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MG MGB GT V8 Factory Originals Technical - V8 Overheating

I am having an ongoing problem with my engine running hot. About 2 years ago I did a V8 conversion (Glen Towery) 3.9 litre (from a Triumph Stag). Over the next two years Ive been working on details; ie electrical, fuel pump, brakes. I was thinking of putting AC in, but the one ongoing problem is the engine cooling system (the water pump was changed last year)and I don't think AC would be a good idea because of the engine cooling problem. I'd like to try to get the cooling under control and then revisit AC.

There is a double core radiator and an oil cooler and an electric fan. The heating gauge always read hot after a couple of minutes; just before the red line on the temperature gauge. Under ideal driving conditions, 60 to 70 degrees outside temperature, speeds over 40mph, it stays there.

Once the summer hits or Im in stop and go traffic, the temperature gauge goes into the red and the engine begins to overheat.

Some additional observations:
-The electric fan turns on when the temperature gauge is between midway and red so this seems to be ok.
-If I leave the car idling in my driveway with the hood open, the temperature gauge stays right before the red, but the engine does not overheat (with the hood closed it will overheat).
-With the hood open there seems to be a lot of airflow over the engine, but not much coming down under the car.

Id appreciate any thought on what can be done.

Richard Cohen

The rad is good, the waterpump is moving the water properly, you don't overheat with the bonnet up - have you still got the sound insulating pads on the underside ? is your temp gauge accurate ? Have you the appropriate rad cap ? is the fan pushing when it should be pulling ? Are the fan blades very close to the rad core ?

With the fan running properly, you are looking for the needle to show less than halfway when moving and well under the H when stopped. The stock V8 (probably less power than yours but with headers/exhaust manifolds inside the engine bay) will operate normally at ambient 105F - BUT the twin fans are crucial. Yes - it's twin for redundancy - one small fan will get the stock car home. A large single is fine so long as it works.

Roger W

You say the engine came from a Stag. Is it a Rover or a Triumph engine? I imagine, as it is a 3.9, that it is the Rover. The Triumph V8 is prone to a whole raft of cooling problems that don't trouble the Rover unit. Do your exhaust headers go out through the fenders (as on the RV8) or are they hugging the side of the block as on the factory MGB GTV8?

My car also has a 3.9 Rover engine with RV8 style exhausts. I have a decent radiator and the usual twin unshrouded fans fitted to factory cars. My temp gauge is a capillary one calibrated in degrees F. While driving, in all weathers even on rare hot summer days, it sits comfortably at around 170F. As soon as I stop it starts to climb. The fans come on at about 190 on the gauge, but the temp continues to rise to close on 210 before the fans slowly drag it back down to below 190 and they switch off. I have never had the slightest sign of overheating.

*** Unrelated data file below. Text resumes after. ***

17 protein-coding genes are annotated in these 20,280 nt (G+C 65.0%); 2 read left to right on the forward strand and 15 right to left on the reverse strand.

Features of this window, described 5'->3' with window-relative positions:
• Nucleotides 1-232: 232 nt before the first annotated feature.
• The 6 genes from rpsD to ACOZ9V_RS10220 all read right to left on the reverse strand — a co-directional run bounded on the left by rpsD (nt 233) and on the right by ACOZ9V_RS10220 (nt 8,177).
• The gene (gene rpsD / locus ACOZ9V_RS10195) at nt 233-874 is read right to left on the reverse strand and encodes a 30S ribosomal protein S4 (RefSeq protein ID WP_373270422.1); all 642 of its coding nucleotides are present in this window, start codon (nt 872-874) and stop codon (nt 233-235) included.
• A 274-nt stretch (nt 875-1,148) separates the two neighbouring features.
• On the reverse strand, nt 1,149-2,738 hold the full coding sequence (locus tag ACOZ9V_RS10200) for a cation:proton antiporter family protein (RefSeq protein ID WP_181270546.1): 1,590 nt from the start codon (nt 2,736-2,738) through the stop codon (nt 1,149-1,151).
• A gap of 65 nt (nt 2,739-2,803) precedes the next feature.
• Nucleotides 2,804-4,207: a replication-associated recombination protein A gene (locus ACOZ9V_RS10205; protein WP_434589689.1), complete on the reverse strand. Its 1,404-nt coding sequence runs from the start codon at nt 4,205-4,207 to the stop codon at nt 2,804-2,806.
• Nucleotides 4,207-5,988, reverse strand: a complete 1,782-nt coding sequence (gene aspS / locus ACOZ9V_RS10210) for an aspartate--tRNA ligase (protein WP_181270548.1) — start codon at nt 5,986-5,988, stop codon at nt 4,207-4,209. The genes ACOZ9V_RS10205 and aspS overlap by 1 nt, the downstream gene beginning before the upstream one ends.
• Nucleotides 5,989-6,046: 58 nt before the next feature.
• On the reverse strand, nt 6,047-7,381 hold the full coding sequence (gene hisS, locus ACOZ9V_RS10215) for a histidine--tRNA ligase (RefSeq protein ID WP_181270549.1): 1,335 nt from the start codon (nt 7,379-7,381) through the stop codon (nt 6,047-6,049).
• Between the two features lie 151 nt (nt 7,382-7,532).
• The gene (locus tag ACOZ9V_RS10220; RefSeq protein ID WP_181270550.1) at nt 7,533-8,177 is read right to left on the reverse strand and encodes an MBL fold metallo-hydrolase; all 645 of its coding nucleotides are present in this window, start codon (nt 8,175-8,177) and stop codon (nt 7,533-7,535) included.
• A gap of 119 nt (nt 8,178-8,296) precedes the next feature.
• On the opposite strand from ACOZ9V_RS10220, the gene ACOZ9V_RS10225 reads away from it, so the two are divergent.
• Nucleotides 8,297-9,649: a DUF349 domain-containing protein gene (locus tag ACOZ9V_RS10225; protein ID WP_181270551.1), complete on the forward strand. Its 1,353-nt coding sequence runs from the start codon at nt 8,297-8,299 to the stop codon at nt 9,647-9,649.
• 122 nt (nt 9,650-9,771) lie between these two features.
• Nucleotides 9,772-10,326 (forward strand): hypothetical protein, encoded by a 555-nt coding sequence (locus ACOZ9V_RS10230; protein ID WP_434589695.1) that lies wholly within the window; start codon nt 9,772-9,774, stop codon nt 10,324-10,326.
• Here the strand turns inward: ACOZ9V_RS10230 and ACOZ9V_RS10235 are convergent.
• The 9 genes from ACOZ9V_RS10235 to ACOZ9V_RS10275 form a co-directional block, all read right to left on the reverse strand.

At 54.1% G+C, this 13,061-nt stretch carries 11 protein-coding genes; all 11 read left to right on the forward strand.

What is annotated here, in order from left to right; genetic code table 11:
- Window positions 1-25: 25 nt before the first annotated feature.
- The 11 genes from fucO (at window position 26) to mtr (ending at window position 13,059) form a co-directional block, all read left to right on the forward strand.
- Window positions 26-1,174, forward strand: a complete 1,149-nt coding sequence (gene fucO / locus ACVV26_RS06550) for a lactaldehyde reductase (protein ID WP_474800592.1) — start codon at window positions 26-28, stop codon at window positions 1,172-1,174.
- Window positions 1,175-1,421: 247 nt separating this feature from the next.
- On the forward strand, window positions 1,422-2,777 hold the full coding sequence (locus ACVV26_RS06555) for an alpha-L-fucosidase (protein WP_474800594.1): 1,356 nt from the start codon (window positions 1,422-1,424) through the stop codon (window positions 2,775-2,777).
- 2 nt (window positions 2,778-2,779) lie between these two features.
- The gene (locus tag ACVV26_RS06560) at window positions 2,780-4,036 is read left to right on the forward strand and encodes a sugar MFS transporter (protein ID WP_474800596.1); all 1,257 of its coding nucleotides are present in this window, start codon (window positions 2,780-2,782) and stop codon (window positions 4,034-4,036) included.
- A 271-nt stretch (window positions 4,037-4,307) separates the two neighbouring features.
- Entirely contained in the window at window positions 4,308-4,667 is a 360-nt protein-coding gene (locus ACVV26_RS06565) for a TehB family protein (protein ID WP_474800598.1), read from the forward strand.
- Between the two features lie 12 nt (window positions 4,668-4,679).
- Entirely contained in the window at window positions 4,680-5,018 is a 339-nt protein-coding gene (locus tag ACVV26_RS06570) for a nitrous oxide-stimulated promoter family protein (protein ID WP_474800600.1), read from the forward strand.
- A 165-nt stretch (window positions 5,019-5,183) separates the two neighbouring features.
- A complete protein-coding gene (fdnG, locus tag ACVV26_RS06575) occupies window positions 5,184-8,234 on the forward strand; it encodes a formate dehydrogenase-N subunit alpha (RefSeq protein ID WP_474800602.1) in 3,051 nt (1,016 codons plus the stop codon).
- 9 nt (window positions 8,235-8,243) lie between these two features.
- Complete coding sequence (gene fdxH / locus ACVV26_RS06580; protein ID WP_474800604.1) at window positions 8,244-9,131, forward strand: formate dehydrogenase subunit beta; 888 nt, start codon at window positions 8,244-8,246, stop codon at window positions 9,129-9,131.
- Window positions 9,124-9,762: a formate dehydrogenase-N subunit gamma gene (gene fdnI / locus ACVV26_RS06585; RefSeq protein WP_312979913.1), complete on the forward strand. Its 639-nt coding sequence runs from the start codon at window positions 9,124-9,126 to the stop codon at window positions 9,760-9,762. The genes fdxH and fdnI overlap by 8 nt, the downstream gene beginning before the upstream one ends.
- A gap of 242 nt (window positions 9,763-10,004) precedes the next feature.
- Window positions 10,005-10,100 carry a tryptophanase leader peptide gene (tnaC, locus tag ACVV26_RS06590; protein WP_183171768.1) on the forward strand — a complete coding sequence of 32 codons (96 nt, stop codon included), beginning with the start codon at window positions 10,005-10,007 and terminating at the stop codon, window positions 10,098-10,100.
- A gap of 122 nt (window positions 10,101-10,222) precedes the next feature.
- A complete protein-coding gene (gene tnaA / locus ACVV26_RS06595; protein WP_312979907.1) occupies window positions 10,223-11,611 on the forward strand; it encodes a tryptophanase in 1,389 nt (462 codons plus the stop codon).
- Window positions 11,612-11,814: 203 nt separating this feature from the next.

You say the car overheats - what symptoms do you see? Have you tried to find out if the gauge is anywhere near accurate? Many are not. With the bonnet up the heat will come out the top. It's a big opening and hot air rises. On my car with the bonnet closed and the fans running you can feel the warmth pouring out under the sills behind the front wheels.
Mike Howlett

As Mike pointed out you can't always trust the temp gauge to be accurate, you just learn what is the norm for your engine and thus spot the abnormal. Before panicking check the fans are running in the right direction. Check the pressure cap is, in fact, sealing and thus providing you with a system pressure of 15psi. Check the thermostat isn't stuck closed or partially closed.
Running too lean a mixture and/or too advanced ignition timing will also cause overheating.
Allan Reeling

I'd be looking to get the radiator checked by a pro. When I did my conversion in '91 with a 3.5 Rover engine, I used the original RB 4 cyl. radiator turned back to front with the inlet outlet connectors re-positioned.I had big overheating problems so I took it back to the guy who modified the rad. for me & he concluded that the coolant was passing through the rad too quickly to get cooled.He recored the rad with a core that he said would keep a small truck cooled.I never had an overheating problem again & I don't live in a cool climate.I sold the car in 2011 & the current owner now runs a 4.6 Rover engine & uses the car mainly in competitions. HTHs Barrie E
B Egerton

Richard -please confirm the actual engine type - is it an oem Triumph V8 ( they were 3L though) or the Rover from a conversion?

I ask because if it is an original Triumph V8, they were terrible at keeping water in. The main trouble was the position of the water pump leading to overheating, especially when stationary.
Hal Adams

I forgot to mention that if a Rover, there was a problem a few years ago with water pump. The impeller was slipping on the shaft, therefore not paddling the water round. Worth a check if the more obvious stuff proved fruitless, but would be nice to know what engine we are dealing with!
Allan Reeling

I have a factory V8 with a aluminum radiator and 2 Jaguar electric fans with more blades, they came from coolcat express corp. the fans of the jag pull so you have to wire them backwards and the back of the motor needs to be covered because it faces the grill in the MGB I used pipe test caps from Home Depot and 2 T nuts the fit the MGB fan brackets. the fan and motor is part # coolcat10
then come with a mounting bracket that you don't need.
they work great.......Bob

Bob Fisher

This thread was discussed between 13/05/2013 and 23/07/2013

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